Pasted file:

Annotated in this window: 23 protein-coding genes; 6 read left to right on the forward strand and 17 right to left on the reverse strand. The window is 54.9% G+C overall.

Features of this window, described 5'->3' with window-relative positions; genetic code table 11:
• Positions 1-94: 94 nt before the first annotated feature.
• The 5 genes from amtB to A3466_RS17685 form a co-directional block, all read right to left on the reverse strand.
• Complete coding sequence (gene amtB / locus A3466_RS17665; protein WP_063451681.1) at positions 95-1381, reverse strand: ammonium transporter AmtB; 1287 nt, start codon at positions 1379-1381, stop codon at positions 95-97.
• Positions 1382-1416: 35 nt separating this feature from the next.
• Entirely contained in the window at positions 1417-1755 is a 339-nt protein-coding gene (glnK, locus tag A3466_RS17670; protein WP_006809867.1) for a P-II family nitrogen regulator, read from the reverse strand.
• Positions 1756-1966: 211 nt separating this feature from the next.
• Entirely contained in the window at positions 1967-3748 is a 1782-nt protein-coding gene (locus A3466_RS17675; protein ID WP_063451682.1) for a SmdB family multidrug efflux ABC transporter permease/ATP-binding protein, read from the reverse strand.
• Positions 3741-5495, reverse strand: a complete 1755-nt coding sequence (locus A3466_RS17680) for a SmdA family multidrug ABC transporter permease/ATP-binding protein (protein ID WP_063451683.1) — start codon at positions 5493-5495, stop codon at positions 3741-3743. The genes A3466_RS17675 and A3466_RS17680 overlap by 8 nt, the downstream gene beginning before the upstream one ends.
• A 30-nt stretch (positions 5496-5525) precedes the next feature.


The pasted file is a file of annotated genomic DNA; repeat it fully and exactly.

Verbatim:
Annotated in this window: 23 protein-coding genes; 6 read left to right on the forward strand and 17 right to left on the reverse strand. The window is 54.9% G+C overall.

Features of this window, described 5'->3' with window-relative positions; genetic code table 11:
• Positions 1-94: 94 nt before the first annotated feature.
• The 5 genes from amtB to A3466_RS17685 form a co-directional block, all read right to left on the reverse strand.
• Complete coding sequence (gene amtB / locus A3466_RS17665; protein WP_063451681.1) at positions 95-1381, reverse strand: ammonium transporter AmtB; 1287 nt, start codon at positions 1379-1381, stop codon at positions 95-97.
• Positions 1382-1416: 35 nt separating this feature from the next.
• Entirely contained in the window at positions 1417-1755 is a 339-nt protein-coding gene (glnK, locus tag A3466_RS17670; protein WP_006809867.1) for a P-II family nitrogen regulator, read from the reverse strand.
• Positions 1756-1966: 211 nt separating this feature from the next.
• Entirely contained in the window at positions 1967-3748 is a 1782-nt protein-coding gene (locus A3466_RS17675; protein ID WP_063451682.1) for a SmdB family multidrug efflux ABC transporter permease/ATP-binding protein, read from the reverse strand.
• Positions 3741-5495, reverse strand: a complete 1755-nt coding sequence (locus A3466_RS17680) for a SmdA family multidrug ABC transporter permease/ATP-binding protein (protein ID WP_063451683.1) — start codon at positions 5493-5495, stop codon at positions 3741-3743. The genes A3466_RS17675 and A3466_RS17680 overlap by 8 nt, the downstream gene beginning before the upstream one ends.
• A 30-nt stretch (positions 5496-5525) precedes the next feature.